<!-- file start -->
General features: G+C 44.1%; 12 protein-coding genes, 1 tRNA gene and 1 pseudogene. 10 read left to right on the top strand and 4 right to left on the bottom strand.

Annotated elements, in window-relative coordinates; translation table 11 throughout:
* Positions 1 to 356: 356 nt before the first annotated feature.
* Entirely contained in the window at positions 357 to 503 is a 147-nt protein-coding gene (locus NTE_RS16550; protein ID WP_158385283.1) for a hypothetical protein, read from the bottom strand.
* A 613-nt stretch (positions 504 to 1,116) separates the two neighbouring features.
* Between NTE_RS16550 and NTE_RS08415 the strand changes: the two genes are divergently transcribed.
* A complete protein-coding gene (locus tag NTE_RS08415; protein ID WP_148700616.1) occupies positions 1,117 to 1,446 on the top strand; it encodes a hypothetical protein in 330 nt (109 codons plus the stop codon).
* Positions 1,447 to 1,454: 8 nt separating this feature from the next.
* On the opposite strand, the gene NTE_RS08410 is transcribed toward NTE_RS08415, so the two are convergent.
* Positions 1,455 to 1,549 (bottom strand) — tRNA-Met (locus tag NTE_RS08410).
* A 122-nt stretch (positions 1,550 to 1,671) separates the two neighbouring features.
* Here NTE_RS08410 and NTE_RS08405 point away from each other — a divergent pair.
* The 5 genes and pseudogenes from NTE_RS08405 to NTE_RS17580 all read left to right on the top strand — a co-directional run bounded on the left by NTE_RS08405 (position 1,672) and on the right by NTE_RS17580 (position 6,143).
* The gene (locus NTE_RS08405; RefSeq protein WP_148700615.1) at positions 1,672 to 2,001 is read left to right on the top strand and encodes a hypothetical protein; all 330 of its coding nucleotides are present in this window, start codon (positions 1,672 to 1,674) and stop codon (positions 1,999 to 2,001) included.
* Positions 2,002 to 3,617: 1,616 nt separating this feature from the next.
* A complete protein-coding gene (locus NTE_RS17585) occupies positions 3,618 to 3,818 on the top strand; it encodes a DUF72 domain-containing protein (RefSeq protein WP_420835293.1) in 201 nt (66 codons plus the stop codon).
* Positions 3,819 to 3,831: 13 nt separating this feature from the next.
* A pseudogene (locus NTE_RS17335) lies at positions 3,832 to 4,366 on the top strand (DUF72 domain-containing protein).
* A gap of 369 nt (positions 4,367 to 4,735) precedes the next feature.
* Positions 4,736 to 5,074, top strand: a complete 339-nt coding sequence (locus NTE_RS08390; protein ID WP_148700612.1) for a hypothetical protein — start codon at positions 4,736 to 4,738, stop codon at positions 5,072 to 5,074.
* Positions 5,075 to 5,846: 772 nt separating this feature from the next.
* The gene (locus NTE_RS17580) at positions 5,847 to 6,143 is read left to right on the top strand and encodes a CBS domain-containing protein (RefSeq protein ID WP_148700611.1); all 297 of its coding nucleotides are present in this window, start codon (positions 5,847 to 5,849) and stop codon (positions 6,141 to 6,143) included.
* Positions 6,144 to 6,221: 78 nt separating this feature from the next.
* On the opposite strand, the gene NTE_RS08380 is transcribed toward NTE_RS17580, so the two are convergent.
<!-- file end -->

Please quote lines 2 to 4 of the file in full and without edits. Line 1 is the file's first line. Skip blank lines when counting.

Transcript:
Annotated elements, in window-relative coordinates; translation table 11 throughout:
* Positions 1 to 356: 356 nt before the first annotated feature.
* Entirely contained in the window at positions 357 to 503 is a 147-nt protein-coding gene (locus NTE_RS16550; protein ID WP_158385283.1) for a hypothetical protein, read from the bottom strand.